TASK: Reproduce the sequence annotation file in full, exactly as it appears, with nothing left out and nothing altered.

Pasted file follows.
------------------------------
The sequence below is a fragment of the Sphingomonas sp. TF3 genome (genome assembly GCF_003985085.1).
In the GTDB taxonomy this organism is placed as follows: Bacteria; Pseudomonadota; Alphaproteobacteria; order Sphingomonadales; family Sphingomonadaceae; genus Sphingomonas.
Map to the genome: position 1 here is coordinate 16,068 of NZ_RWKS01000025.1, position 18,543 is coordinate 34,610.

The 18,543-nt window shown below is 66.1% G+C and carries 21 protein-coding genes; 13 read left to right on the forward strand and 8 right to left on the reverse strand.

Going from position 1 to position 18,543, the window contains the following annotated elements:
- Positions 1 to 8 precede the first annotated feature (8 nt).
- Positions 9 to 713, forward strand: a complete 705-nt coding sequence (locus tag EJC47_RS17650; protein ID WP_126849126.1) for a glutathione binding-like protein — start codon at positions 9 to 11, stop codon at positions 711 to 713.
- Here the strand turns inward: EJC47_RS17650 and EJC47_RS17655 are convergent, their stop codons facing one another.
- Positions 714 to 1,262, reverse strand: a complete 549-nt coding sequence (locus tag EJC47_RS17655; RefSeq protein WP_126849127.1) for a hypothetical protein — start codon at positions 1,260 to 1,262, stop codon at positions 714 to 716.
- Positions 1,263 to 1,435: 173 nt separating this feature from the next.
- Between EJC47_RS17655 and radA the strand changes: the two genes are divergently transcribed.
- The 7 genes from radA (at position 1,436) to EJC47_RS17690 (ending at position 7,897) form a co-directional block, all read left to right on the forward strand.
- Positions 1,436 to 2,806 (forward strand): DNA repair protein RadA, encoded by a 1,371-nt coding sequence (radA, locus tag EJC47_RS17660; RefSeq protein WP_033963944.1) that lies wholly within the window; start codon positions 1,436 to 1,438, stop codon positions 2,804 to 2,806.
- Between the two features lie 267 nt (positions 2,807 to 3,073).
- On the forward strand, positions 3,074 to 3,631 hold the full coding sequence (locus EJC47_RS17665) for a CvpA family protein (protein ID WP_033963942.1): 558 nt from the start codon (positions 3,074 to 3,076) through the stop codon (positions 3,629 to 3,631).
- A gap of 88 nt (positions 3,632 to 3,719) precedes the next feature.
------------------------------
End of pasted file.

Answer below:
The sequence below is a fragment of the Sphingomonas sp. TF3 genome (genome assembly GCF_003985085.1).
In the GTDB taxonomy this organism is placed as follows: Bacteria; Pseudomonadota; Alphaproteobacteria; order Sphingomonadales; family Sphingomonadaceae; genus Sphingomonas.
Map to the genome: position 1 here is coordinate 16,068 of NZ_RWKS01000025.1, position 18,543 is coordinate 34,610.

The 18,543-nt window shown below is 66.1% G+C and carries 21 protein-coding genes; 13 read left to right on the forward strand and 8 right to left on the reverse strand.

Going from position 1 to position 18,543, the window contains the following annotated elements:
- Positions 1 to 8 precede the first annotated feature (8 nt).
- Positions 9 to 713, forward strand: a complete 705-nt coding sequence (locus tag EJC47_RS17650; protein ID WP_126849126.1) for a glutathione binding-like protein — start codon at positions 9 to 11, stop codon at positions 711 to 713.
- Here the strand turns inward: EJC47_RS17650 and EJC47_RS17655 are convergent, their stop codons facing one another.
- Positions 714 to 1,262, reverse strand: a complete 549-nt coding sequence (locus tag EJC47_RS17655; RefSeq protein WP_126849127.1) for a hypothetical protein — start codon at positions 1,260 to 1,262, stop codon at positions 714 to 716.
- Positions 1,263 to 1,435: 173 nt separating this feature from the next.
- Between EJC47_RS17655 and radA the strand changes: the two genes are divergently transcribed.
- The 7 genes from radA (at position 1,436) to EJC47_RS17690 (ending at position 7,897) form a co-directional block, all read left to right on the forward strand.
- Positions 1,436 to 2,806 (forward strand): DNA repair protein RadA, encoded by a 1,371-nt coding sequence (radA, locus tag EJC47_RS17660; RefSeq protein WP_033963944.1) that lies wholly within the window; start codon positions 1,436 to 1,438, stop codon positions 2,804 to 2,806.
- Between the two features lie 267 nt (positions 2,807 to 3,073).
- On the forward strand, positions 3,074 to 3,631 hold the full coding sequence (locus EJC47_RS17665) for a CvpA family protein (protein ID WP_033963942.1): 558 nt from the start codon (positions 3,074 to 3,076) through the stop codon (positions 3,629 to 3,631).
- A gap of 88 nt (positions 3,632 to 3,719) precedes the next feature.